Feature-Based Affine Motion Estimation for Superresolution of a Region of Interest

Feature-Based Affine Motion Estimation for Superresolution of a Region of Interest

Sung Hyun Kim (Sogang University, Korea), Rae-Hong Park (Sogang University, Korea), Seungjoon Yang (Ulsan National Institute of Science and Technology, Korea) and Hwa-Young Kim (Sogang University, Korea)
DOI: 10.4018/978-1-4666-8789-9.ch031
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Abstract

This chapter presents an interpolation method of low-computation for a Region Of Interest (ROI) using multiple low-resolution images of the same scene. Interpolation methods using multiple images require the accurate motion information between the reference image of interpolation and the other images. Sometimes complex local motions applied to the entire images are estimated incorrectly, yielding seriously degraded interpolation results. The authors apply the proposed Superresolution (SR) method, which employs a simple global motion model, only to the ROI that contains important information of the scene. The ROIs extracted from multiple images are assumed to have simple global motions. At first, using a mean absolute difference measure, they extract the regions from the multiple images that are similar to the selected ROI in the reference image of interpolation and use feature points to estimate the affine motion parameters. The authors apply the Projection Onto Convex Sets (POCS)-based method to the ROI using the estimated motion, simplify the iterative computation of the whole system, and use an edge-preserving smoothing filter to reduce the distortion caused by additive noise. In experiments, they acquire test image sets with a hand-held digital camera and use a Gaussian noise model. Experimental results show that the feature-based Motion Estimation (ME) is accurate and reducing the computational load of the ME step is efficient in terms of the computational complexity. It is also shown that the SR results using the proposed method are remarkable even when input images contain complex motions and a large amount of noise. The proposed POCS-based SR algorithm can be applied to digital cameras, portable camcorders, and so on.
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Introduction

In digital multimedia and consumer applications, Resolution Enhancement (RE) of images or video with image details is desired. For example, a high-quality digital image is obtained from a single or multiple Low-Resolution (LR) images or video (Park, et al., 2003; Islam, et al., 2010). Also, digital zooming of the Region Of Interest (ROI) is one of important multimedia or surveillance applications. RE can be achieved by denoising, deblurring, or reconstruction of image details. Digital images are magnified with some image quality degradation. Image interpolation using a single image usually gives image degradation such as blurring of edges and image details. Techniques to achieve higher RE of an image or video in imaging system, using a single or multiple images, are called Superresolution (SR). SR has various applications such as digital television, medical imaging, remote sensing, and so on (Meijering, 2002). Success of SR depends on image interpolation.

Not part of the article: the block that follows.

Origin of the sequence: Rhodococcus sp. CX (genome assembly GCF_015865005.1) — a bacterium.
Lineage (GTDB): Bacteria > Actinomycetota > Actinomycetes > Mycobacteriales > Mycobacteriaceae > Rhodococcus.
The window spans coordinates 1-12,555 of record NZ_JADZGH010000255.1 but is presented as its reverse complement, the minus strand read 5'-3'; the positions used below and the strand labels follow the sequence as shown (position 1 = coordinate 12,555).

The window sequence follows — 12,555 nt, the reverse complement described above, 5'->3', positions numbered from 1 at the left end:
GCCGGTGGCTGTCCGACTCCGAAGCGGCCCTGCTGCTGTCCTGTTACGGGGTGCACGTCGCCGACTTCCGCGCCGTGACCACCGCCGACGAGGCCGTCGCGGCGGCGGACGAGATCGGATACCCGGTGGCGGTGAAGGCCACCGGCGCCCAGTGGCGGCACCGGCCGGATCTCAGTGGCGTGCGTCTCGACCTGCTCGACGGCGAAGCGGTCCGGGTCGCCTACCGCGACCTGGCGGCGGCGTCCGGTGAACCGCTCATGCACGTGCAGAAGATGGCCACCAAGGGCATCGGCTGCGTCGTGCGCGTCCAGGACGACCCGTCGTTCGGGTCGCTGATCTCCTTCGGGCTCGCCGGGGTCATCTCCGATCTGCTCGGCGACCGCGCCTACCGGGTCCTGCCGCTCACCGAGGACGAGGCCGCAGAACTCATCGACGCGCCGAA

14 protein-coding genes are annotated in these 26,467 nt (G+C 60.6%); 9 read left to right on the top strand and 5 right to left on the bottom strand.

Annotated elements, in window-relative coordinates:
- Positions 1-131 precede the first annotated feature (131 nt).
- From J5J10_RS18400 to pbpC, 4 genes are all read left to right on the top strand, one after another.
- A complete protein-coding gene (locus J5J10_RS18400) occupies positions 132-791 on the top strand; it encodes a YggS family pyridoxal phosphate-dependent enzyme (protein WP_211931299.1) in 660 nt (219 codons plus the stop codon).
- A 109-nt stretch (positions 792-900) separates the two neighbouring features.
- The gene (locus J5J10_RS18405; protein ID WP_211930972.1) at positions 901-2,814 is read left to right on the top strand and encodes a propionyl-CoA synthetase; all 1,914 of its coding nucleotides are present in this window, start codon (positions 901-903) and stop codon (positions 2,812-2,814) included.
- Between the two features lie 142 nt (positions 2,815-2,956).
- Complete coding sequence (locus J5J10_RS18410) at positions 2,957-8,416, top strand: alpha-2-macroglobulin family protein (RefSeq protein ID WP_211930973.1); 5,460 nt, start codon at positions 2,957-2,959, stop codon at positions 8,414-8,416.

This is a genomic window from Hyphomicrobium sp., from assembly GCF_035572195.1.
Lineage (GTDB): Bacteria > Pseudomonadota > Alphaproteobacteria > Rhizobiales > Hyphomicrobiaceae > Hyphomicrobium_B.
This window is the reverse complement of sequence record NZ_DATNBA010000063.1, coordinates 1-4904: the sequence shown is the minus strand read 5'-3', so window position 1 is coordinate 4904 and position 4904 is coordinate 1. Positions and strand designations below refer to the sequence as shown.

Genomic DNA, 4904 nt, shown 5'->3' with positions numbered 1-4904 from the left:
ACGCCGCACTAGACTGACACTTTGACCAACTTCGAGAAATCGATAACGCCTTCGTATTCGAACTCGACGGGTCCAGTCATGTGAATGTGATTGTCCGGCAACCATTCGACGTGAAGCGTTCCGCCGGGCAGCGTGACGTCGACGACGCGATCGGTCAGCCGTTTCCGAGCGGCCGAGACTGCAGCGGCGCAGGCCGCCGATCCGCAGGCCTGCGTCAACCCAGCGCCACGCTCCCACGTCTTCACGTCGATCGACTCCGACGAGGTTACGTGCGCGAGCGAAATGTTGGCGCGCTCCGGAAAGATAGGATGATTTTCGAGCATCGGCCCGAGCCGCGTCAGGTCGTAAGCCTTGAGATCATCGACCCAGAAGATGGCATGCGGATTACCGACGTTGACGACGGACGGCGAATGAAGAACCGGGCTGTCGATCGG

Simple linear interpolation methods such as nearest neighbor, bilinear, and bicubic interpolation, based on space-invariant models, are generally used for the computational simplicity, with low-quality image containing some blurred edges and blocking artifacts. For better subjective performance, many interpolation methods have been proposed; including an edge-guided interpolation method via directional filtering and data fusion (Zhang & Wu, 2006), an image magnification method based on similarity analogy (Chen, et al., 2009), a ramp edge model to maintain both the continuity and sharpness of edges (Leu, 2001), a directional interpolation based on the estimated orientation of edges and ridges (Wang & Ward, 2003), a RE method based on Laplacian pyramid representation (Takahashi & Taguchi, 2003; Jeon, et al., 2006), a frequency domain based method (Islam, et al., 2012), a wavelet-based interpolation method (Chang, et al., 2006), training based methods (Freeman, et al., 2002; Sun, et al., 2003), and an interpolative classified vector quantization method (Hong, et al., 2008). Recently, a sparsity-based patch-based SR method using dictionaries is proposed (Jianchao, et al., 2010). Also a SR reconstruction of multispectral data is presented to improve the clustering and classification efficiency (Li, et al., 2009). A performance evaluation of various interpolation and SR algorithms is presented for various gray level and color images by using both objective measures and subjective evaluation (Ye & Lu, 2011).

SR methods using multiple LR images of the same scene produce the HR image by utilizing sub-pixel information of LR images (Park, et al., 2003; Van Eekeren, et al., 2010). These SR methods generally assume the degradation models and find the solutions, in which motion information between the LR images is needed. Motion Estimation (ME) is very important for obtaining sub-pixel information from multiple LR images. Also, a scene-based video SR using minimum mean square error estimation is presented (Cao, et al., 2011). A joint method for multiframe demosaicing and SR of color images is presented (Farsiu, et al., 2006).

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